”The attitude to shut the world out won't create welfare and growth in Sweden, on the contrary,” said Fredrik Reinfeldt, stressing that unstable state finances in the eurozone aren't good for Swedish exports.
Reinfeldt told news agency TT that all the demands that the the Swedish Riksdag had posed in order for the country to join the pact have been met, including allowing Sweden to participate in summit meetings for eurozone members
Out of the 27 member states only Britain and the Czech Republic didn't announce their intent to participate on Monday.
”What the eurozone countries are going to do is what Sweden has done in the last 15 years,” Reinfeldt said.
He was also pleased that Sweden's right to decide if the euro will be introduced should be clearly stated in the pact and that Sweden will be guaranteed the right to attend summit meetings of eurozone countries.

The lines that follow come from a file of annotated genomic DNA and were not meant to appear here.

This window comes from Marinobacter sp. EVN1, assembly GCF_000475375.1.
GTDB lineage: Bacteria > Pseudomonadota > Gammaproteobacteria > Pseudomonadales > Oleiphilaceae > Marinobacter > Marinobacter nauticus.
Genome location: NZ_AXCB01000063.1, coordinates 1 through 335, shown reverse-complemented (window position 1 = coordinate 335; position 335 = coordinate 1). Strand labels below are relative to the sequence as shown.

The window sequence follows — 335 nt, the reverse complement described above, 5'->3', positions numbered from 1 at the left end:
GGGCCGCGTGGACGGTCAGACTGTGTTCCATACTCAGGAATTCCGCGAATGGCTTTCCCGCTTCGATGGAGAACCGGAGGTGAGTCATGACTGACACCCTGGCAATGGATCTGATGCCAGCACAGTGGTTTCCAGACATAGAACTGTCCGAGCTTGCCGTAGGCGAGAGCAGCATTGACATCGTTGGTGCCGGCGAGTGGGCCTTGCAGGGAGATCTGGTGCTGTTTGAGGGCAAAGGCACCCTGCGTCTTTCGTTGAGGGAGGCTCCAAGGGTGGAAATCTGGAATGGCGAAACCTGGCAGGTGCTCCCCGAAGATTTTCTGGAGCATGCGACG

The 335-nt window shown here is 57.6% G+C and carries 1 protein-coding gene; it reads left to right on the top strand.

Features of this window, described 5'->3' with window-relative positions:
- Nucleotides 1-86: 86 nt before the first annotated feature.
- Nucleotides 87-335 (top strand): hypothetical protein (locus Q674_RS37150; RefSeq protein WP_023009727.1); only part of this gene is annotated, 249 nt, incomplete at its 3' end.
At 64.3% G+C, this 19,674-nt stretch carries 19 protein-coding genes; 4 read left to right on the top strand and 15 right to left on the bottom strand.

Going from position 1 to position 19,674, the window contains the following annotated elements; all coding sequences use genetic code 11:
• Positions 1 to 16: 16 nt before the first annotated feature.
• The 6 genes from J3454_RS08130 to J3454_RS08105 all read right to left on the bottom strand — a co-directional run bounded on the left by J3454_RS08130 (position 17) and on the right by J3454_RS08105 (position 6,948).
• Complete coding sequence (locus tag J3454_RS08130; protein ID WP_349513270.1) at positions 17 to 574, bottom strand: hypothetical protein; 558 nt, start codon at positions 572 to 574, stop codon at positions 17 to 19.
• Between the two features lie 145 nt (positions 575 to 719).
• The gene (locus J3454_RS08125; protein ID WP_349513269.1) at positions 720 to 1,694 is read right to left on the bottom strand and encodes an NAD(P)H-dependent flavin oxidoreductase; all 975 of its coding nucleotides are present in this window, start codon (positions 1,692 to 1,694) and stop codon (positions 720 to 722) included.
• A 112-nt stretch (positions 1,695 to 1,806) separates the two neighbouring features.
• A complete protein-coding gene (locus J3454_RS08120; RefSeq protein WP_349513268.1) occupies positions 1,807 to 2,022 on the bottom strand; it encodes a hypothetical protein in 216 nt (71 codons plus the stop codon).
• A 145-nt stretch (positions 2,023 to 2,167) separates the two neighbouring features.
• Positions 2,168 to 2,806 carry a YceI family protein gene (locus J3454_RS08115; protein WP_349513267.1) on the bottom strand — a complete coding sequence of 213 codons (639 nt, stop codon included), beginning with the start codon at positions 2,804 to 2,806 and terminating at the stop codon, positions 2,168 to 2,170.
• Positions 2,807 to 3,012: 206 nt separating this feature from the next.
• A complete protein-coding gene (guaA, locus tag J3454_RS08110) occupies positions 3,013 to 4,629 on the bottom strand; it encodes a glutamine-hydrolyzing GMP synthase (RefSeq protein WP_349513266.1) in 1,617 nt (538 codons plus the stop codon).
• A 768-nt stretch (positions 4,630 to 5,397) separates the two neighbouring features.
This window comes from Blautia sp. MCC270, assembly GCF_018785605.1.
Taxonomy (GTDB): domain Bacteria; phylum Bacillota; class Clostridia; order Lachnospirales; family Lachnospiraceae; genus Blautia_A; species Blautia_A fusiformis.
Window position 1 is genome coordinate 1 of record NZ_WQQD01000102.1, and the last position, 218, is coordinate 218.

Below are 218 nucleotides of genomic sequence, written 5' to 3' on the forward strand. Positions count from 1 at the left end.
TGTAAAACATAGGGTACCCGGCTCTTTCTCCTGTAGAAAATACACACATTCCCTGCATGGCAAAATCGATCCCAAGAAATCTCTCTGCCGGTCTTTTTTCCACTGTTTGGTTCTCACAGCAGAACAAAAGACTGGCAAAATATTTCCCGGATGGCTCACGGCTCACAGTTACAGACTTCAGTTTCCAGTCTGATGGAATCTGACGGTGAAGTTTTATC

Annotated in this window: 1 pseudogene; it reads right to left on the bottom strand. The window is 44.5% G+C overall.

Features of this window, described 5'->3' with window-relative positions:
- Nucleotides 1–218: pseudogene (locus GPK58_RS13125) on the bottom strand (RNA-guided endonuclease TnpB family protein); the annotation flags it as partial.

Apart form Sweden's guaranteed summit participation, non-eurozone countries will also be allowed to join the discussion on competitiveness, on changes in the global structure of the eurozone, and on the fundamental regulations of the monetary union.
With these conditions met, Reinfeldt argued that all the demands made by the opposition in the Riksdag's Committee on the European Union have been met.
”If I have a mandate from the EU Committee, then I must act upon it,” Reinfeldt told TT.
The so-called fiscal "compact" to tighten budgetary discipline and economic governance between the 17 eurozone nations is one of the main issues on the agenda when leaders of the 27-nation EU met in Brussels on Monday.
All EU states except Britain have agreed to consider signing the fiscal compact, the aim of which is to avoid a repeat of the debt crisis in the eurozone.
The pact is expected to be formally accepted at an EU summit on March 1 and 2.